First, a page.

The longer the delay, the lower the odds of good outcome; little, if any, benefit seen past 4.5 hours
FRIDAY, May 14 (HealthDay News) -- The thrombolytic drug alteplase should be given as soon as possible after a stroke, as the odds of a favorable outcome decrease as the time to treatment increases, according to a pooled analysis published online May 15 in The Lancet.
Kennedy R. Lees, of the University of Glasgow in the United Kingdom, and colleagues evaluated pooled data from 3,670 patients in eight trials who had received either alteplase or placebo within 360 minutes of stroke onset.
The researchers found that the likelihood of a favorable three-month outcome increased as the onset to start of treatment decreased, with no benefit from alteplase treatment gained after approximately 270 minutes. For treatment within zero to 90 minutes, 91 to 180 minutes, 181 to 270 minutes, and 271 to 360 minutes, the adjusted odds of a favorable three-month outcome were 2.55, 1.64, 1.34, and 1.22, respectively, in favor of those receiving alteplase; the adjusted odds of mortality were 0.78, 1.13, 1.22, and 1.49, respectively. Large parenchymal hemorrhage occurred in 5.2 percent of patients undergoing treatment with alteplase and 1 percent of patients receiving placebo, with no clear association found with onset to start of treatment.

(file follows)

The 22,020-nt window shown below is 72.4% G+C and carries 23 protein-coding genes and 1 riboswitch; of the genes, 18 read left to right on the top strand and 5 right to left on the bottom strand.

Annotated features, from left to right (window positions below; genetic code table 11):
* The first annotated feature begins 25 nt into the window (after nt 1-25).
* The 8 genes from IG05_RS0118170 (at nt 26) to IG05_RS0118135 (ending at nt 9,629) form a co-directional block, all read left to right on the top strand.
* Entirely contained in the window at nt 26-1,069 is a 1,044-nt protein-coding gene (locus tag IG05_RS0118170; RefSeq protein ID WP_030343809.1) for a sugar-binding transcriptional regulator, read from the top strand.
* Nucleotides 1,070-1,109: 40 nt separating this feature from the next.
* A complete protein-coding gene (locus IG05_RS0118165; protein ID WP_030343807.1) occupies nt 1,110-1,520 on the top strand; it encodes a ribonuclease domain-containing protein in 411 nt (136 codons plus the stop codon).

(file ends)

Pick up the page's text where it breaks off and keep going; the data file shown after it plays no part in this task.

"Patients with ischaemic stroke selected by clinical symptoms and computed tomography benefit from intravenous alteplase when treated up to 4.5 hours," the authors write. "To increase benefit to a maximum, every effort should be taken to shorten delay in initiation of treatment. Beyond 4.5 hours, risk might outweigh benefit."
Multiple authors received honoraria from Boehringer Ingelheim related to trials included in the pooled analysis. Several authors also disclosed financial ties to other pharmaceutical companies.
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